BHO

Border Papers volume 2: March 1602

Pages 783-784

Calendar of Border Papers: Volume 2, 1595-1603. Originally published by Her Majesty's Stationery Office, London, 1896.

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1450. Sir John Carey to Cecil. [March 10.]

Though my officer the warden sergeant, assured me when these pledges first came down, that none of them were offenders here, yet having occasion to search, I find in the rolls, &c., that they are liable under certain bills for any of their surname therein: therefore they have conferred with their friends and set down under their hands, what they will be content to do, which I send you. The gentlemen of the country are also willing to tryst with them and their friends in any good sort: wherein I can do nothing myself, or further it without your direction.

I had "a rar pese of justes" from Lord Roxburgh on the day we fyled the 37 bills with his deputy warden at Redinge. Amongst those delivered was one George Yonge, "whoe ferst stroke hime that filed him, beinge his fellowe thefe, in the mouthe, and after used verey ill wordes to the depetey warden, offering to laye his hand on his dager, and used him selfe in a verey contemtebell and proud maner of behaver." The deputy warden, however, delivered him to the plaintiff, but when Lord Roxburgh heard of it, he was very angry that his deputy had not delivered another man and brought Yonge home to be hanged. However, he asked me, with my deputy and 6 more, to meet him, his deputy, and 6 more next day: which we did, when he desired to have Yonge delivered and he would give another "fauter worthe the bill": also that on Thursday the 25th February I would meet him, bringing with me 40 of the gentlemen to decide certain bills. We kept our meeting, appointing assisers on both sides to debate on our bills: meantime he caused George Yonge to be hanged "uppon a fayer payer of gallowes he had caused to be mad for the nones, and afterwardes caused him to be striped and hanged in cheynes, wher he remaynes styll hanginge in cheynes at the metinge plase for an exampell." It was more worthy, for he much affected the man and loves his surname best in Scotland: yet never a one of them dare take him down or so much as speak of it. Such a piece of justice has never been before done. Berwick. Signed: Jhon Carey. Will Tat of the Cherretres, a pledge, has been very sick of "an agewe and the dropsey " ever since he came, and is like to die: another one Rotherford has likewise been very sick.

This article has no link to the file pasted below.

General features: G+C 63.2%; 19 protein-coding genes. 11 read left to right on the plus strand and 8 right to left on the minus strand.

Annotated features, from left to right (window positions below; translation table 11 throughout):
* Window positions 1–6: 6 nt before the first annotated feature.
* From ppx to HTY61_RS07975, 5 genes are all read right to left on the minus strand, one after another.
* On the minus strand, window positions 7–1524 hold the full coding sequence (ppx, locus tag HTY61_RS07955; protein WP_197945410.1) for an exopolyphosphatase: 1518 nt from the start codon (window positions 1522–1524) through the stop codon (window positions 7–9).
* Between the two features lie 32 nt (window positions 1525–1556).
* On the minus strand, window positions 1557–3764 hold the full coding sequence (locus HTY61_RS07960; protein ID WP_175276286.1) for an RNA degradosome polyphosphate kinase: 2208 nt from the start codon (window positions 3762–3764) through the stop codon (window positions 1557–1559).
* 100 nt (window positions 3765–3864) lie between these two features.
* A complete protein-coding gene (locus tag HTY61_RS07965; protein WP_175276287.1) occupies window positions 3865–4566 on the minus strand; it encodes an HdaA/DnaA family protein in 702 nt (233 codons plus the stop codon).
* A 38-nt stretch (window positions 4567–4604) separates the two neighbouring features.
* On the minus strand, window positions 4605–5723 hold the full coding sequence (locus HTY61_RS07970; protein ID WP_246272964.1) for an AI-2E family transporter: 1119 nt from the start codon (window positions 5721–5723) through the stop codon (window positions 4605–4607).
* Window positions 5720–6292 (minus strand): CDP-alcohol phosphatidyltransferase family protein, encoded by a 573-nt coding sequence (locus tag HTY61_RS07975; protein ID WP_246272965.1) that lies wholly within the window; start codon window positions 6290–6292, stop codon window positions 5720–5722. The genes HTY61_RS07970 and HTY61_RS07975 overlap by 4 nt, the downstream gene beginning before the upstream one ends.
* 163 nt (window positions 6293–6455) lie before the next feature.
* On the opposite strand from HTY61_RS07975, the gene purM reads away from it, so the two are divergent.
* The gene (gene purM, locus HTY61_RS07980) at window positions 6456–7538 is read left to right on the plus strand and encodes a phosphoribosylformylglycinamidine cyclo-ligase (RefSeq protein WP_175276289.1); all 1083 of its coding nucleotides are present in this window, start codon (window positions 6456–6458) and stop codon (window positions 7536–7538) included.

2 pp. Holograph. Addressed. Indorsed. Wax signet: swan, &c.

1451. Sir John Carey to Cecil. [March 17.]

The East Tevydale men dare not steal openly since Lord Roxburgh's justice, but they have stirred up the Liddesdale fugitive Armstrangs, &c., who being under bonds to the West and Middle Marches, make "pray of this poore litell March," and have been in three times—at Newton, taking some nags from the herd at noon day—another time some oxen and sheep from the Hage house, where on the fray rising, they stayed and killed one of the followers, hurting others: lastly, they took from Houghtell some nags of Mr Thomas Karres' men, hurting one, and a gentleman called Duke Burrell. Whereon I conferred with Mr Karre who said he would trap them either here or in Scotland: and hearing they were fugitives, I was content any way. So hearing they would on the 14th hereof, be at the town of Gradon in Tyvydale, to steal somewhere—he got a strong party of his friends, and took in a house there 5 of the most notable outlaws whose names are enclosed, and brought them here yesterday "being the XVth," where they are in safe keeping, and before they and I part, I will take a reasonable safe course with them and their friends, to free this wardenry of such men. Berwick. Signed: Jhon Carey.

1 p. Addressed. Indorsed by Cecil's clerk: "xvth Mar. Sir John Carey," &c. Wax signet: swan, &c.

1452. Passport for M. M. de Hallier, &c. [March 20.]

Licensing the bearers, "Mounsier de Hallier and Mounsier de Prine, gentlemen of France, Allexander Borthwick and John Weshart, gentlemen of Scotland, being of the Frence Kinges guard," to pass to London, with 4 horses, viz., 2 grey ambling nags of 15 hands, 1 grey ambling nag of 12 hands, and 1 brown bay ambling nag of 13 hands. Berwick. Signed: Jhon Carey.

1 p. Addressed as before.